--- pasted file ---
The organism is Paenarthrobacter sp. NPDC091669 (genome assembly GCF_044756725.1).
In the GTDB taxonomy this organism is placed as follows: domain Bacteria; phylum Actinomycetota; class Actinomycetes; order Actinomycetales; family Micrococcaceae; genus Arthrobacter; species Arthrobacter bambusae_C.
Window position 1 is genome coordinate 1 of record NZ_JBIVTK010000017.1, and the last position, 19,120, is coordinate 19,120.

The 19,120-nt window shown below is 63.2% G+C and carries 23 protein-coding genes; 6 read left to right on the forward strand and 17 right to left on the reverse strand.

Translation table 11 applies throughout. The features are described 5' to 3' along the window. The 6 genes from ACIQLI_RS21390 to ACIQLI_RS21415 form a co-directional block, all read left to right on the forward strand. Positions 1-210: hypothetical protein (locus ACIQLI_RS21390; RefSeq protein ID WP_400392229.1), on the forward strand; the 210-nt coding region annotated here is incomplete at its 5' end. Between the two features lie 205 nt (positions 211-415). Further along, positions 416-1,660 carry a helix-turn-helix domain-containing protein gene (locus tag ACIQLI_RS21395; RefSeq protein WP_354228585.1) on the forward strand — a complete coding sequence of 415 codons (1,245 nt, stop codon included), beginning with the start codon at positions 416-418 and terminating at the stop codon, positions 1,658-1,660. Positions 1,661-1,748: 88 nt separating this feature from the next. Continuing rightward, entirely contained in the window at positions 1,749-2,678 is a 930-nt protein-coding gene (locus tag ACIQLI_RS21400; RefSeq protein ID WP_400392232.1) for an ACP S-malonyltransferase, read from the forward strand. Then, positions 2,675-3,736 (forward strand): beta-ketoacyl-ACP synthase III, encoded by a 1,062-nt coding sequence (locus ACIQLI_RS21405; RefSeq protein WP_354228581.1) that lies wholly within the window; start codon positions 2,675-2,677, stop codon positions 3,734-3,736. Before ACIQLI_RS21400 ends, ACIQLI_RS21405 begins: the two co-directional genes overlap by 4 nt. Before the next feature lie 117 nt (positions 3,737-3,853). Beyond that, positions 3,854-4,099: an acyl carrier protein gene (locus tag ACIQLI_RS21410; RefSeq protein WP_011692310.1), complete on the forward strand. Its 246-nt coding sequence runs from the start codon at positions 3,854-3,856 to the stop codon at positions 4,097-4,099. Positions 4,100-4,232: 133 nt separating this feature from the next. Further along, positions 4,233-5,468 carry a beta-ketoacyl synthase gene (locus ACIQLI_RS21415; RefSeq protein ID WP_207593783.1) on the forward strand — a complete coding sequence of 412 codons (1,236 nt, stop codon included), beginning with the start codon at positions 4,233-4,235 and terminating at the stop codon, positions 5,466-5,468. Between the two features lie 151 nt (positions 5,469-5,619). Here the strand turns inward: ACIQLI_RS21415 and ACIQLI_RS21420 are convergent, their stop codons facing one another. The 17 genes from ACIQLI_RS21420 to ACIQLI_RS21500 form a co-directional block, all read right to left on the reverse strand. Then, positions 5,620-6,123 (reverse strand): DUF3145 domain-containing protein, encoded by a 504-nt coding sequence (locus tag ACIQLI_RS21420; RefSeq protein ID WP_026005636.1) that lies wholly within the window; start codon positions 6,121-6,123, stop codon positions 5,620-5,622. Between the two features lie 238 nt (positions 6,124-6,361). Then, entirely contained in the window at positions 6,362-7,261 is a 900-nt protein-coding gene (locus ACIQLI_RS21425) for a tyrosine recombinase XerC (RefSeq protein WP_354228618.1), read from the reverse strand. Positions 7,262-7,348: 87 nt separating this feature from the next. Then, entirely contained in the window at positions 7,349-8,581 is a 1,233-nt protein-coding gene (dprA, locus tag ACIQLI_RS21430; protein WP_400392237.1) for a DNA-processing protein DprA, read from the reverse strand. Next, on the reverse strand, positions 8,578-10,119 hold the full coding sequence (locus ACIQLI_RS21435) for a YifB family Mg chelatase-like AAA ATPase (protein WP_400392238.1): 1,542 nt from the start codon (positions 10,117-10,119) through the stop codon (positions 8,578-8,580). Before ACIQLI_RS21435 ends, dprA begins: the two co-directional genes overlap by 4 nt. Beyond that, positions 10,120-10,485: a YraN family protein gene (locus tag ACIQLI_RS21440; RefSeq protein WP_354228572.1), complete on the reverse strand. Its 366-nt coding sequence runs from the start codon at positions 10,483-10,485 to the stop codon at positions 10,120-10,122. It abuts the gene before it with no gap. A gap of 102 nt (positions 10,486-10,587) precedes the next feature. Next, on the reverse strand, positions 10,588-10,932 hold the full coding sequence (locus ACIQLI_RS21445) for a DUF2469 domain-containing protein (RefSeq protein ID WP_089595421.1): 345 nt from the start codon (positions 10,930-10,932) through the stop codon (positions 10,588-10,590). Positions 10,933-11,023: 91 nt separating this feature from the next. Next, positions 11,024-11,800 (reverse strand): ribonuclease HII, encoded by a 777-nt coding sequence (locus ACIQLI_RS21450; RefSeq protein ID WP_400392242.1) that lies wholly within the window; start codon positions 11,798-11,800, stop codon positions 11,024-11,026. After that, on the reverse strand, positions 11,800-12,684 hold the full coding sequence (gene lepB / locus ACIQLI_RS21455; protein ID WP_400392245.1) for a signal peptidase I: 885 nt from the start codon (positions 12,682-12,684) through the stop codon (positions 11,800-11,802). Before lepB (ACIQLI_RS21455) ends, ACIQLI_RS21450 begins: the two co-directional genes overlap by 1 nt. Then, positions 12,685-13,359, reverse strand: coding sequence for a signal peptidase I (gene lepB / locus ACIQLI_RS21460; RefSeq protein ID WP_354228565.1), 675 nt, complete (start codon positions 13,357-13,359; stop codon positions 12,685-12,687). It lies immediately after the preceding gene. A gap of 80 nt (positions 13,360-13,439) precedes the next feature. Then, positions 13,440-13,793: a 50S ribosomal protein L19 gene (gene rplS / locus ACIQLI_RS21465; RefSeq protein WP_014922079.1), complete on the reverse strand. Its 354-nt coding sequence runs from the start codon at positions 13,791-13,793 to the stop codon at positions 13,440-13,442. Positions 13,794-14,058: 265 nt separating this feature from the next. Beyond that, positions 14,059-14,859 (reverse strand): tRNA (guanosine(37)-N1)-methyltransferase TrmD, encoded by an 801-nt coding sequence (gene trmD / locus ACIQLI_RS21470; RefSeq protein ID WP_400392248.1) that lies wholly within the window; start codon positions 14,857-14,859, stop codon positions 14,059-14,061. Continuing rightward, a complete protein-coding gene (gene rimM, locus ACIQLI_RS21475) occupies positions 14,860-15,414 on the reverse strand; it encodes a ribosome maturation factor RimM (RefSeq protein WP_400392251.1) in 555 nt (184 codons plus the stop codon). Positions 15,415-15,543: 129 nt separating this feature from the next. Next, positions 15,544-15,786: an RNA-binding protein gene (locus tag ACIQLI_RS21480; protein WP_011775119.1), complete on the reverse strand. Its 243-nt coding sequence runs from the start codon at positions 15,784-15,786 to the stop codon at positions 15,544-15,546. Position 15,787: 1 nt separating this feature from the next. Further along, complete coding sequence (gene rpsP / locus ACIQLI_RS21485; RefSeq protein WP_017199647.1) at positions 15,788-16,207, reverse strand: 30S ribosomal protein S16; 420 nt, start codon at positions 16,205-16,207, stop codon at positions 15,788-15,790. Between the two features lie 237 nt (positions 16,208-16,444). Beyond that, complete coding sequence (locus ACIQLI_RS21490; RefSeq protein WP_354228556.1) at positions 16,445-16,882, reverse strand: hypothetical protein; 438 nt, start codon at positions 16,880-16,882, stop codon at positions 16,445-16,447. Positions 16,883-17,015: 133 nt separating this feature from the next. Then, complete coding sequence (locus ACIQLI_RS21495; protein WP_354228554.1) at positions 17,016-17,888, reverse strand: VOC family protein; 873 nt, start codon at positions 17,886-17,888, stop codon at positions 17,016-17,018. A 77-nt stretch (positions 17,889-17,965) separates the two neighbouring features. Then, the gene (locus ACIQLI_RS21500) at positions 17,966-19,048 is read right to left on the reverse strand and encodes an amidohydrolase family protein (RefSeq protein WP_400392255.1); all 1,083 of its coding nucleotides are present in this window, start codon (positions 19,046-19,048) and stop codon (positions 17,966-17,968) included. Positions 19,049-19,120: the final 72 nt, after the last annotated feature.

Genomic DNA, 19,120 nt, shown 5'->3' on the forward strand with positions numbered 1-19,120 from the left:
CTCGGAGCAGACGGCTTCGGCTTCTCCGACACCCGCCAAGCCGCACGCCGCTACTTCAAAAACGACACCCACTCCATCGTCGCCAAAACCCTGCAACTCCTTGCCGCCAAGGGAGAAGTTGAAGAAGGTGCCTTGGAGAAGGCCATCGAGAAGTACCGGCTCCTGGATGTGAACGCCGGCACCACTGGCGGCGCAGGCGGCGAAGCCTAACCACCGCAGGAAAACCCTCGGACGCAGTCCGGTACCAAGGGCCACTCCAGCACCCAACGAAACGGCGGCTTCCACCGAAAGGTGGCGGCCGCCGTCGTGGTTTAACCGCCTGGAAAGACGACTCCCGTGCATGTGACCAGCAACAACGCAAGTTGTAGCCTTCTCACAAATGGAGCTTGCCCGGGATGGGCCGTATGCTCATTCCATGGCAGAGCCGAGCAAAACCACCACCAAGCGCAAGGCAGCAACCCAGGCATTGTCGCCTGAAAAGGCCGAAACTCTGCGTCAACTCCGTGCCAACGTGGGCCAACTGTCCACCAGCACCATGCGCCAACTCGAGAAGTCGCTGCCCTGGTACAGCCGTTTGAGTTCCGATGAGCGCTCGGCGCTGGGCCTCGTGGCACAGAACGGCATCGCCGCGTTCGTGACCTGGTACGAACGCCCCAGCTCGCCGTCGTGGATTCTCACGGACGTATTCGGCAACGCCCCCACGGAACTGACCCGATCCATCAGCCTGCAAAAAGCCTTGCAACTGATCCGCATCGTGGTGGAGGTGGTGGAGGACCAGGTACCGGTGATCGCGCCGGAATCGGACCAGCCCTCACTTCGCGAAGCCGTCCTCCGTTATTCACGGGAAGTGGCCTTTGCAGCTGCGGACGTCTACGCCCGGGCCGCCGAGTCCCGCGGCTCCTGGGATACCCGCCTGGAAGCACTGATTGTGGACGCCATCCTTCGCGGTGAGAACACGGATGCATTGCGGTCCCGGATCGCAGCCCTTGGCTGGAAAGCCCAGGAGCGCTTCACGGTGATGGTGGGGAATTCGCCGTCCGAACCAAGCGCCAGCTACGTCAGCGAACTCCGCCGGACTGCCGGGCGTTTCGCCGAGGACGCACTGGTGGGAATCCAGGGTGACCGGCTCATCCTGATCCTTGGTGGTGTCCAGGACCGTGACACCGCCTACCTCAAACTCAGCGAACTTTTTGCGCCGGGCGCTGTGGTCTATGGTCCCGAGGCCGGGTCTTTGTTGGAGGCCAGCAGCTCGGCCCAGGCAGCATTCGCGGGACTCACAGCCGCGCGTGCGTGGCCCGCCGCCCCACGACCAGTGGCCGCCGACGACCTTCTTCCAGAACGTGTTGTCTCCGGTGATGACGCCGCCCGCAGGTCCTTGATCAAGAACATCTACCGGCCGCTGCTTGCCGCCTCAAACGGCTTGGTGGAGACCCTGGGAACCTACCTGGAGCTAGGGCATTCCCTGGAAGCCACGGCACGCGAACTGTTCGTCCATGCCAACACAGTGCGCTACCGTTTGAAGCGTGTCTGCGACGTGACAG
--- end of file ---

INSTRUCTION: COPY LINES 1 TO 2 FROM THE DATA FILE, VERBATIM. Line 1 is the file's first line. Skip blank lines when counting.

The organism is Paenarthrobacter sp. NPDC091669 (genome assembly GCF_044756725.1).
In the GTDB taxonomy this organism is placed as follows: domain Bacteria; phylum Actinomycetota; class Actinomycetes; order Actinomycetales; family Micrococcaceae; genus Arthrobacter; species Arthrobacter bambusae_C.